The Data Driven Policy… Where to from here?
Data driven policy has long been seen as a holy grail for both technologists and policymakers. However, a number of high-profile project failures have only underlined how frustratingly difficult this objective has been to achieve. Recent Omdia research now indicates a much more positive picture is emerging from within government departments and agencies.
“There is clear momentum for change”, reported Kevin Noonan, Emeritus Chief Analyst at Omdia. “This work has been happening in small but purposeful steps, rather than through the big projects that tend to grab media attention”.
The COVID period has put a lot more focus on data. The community has become more accustomed to a daily diet of graphs, charts and data insights. However, the COVID lockdowns have also made it more difficult for government agencies to compare their data progress and share ideas.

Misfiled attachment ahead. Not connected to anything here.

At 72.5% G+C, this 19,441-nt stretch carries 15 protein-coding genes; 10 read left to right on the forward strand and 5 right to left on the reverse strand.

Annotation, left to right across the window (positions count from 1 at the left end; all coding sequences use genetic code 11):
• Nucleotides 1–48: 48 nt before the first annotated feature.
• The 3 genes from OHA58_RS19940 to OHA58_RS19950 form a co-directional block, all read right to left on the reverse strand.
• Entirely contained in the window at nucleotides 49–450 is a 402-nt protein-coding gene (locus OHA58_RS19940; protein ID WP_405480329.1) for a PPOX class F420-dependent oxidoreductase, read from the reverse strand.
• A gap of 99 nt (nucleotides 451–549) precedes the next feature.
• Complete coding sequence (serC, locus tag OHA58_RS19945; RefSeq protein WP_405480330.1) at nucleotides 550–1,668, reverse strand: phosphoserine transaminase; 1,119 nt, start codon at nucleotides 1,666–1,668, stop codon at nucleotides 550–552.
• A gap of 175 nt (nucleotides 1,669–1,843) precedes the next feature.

The more successful data strategies have been carefully laying the groundwork through deeper policy engagement, improved governance and oversight, tighter security and privacy, and by purchasing data tools that are fit-for-purpose. Omdia research has found there is no shortage of data software, but many agencies do not have the right software. It is time to retire some of the outdated software and look at data tools that are a better fit for government policy and service delivery.
Analytics has often been seen as a back-room activity, disconnected from the pragmatics of policy development and program implementation. Traditionally, data tools have been used for reporting progress rather than delivering new insights. Data specialists have at times been relegated to doing data analysis to confirm a policy position, rather than adding real value to the policy development process. It is now time to reassess the pragmatics of data driven policy.